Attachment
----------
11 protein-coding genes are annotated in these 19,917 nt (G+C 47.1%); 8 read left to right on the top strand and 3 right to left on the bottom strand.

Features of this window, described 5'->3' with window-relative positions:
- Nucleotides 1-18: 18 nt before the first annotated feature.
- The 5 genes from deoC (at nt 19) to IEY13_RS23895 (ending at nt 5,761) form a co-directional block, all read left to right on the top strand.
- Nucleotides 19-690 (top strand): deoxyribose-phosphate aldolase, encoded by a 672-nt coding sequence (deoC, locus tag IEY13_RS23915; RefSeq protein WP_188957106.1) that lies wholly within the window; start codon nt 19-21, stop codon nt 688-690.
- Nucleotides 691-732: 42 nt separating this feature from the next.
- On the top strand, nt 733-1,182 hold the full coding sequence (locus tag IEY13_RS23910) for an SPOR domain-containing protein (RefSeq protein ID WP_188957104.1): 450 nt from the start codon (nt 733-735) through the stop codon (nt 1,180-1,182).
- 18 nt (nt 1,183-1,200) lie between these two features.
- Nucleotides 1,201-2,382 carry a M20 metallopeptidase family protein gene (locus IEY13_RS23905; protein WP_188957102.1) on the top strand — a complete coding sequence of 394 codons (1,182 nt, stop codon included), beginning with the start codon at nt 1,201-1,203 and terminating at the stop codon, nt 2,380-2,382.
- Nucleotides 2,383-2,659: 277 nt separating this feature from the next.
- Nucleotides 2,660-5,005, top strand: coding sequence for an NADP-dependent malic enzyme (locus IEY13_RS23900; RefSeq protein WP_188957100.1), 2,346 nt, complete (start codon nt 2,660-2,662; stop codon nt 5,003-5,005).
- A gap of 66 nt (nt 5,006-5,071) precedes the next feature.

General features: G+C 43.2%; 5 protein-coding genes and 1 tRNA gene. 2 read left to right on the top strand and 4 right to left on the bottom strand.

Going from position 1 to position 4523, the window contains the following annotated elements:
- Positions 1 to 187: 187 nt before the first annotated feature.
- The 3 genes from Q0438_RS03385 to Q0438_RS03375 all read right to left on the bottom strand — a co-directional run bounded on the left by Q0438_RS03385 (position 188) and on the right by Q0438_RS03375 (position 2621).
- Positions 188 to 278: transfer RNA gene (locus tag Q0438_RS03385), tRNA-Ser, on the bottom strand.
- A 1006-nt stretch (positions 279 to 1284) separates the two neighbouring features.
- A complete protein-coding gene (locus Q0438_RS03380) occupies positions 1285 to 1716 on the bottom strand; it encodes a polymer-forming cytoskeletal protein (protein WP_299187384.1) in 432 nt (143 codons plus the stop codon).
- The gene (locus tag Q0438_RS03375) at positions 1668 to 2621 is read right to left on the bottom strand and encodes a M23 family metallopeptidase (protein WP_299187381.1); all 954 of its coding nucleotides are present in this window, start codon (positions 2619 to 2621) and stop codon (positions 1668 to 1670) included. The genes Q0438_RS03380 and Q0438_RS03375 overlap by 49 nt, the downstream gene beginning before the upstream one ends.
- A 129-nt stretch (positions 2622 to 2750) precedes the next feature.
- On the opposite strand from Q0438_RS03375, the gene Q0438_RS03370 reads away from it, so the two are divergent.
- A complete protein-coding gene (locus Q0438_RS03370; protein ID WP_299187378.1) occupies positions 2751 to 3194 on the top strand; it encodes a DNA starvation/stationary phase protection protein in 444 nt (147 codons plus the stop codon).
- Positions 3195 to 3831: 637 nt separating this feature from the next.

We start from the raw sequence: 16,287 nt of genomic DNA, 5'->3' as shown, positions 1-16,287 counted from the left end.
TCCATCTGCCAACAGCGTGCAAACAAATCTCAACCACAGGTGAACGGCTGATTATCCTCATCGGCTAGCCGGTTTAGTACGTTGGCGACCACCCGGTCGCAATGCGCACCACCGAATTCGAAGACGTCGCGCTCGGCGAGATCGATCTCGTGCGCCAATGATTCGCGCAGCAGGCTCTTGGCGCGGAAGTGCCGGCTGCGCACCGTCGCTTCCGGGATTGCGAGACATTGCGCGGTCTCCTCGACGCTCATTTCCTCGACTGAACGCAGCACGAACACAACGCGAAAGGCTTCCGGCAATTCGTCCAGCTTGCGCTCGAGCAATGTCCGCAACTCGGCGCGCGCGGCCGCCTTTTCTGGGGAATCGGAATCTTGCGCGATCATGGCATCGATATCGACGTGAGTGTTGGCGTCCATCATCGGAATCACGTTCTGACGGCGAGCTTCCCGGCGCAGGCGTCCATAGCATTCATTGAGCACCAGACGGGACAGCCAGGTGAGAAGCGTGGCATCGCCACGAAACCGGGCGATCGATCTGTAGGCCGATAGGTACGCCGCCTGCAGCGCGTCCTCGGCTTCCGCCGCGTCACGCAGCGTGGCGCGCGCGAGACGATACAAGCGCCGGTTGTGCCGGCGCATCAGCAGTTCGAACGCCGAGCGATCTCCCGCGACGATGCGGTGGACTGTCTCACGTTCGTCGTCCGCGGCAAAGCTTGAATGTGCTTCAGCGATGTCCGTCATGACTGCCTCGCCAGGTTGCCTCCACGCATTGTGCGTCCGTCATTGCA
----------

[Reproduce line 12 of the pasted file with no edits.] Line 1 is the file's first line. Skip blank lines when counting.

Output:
- A gap of 66 nt (nt 5,006-5,071) precedes the next feature.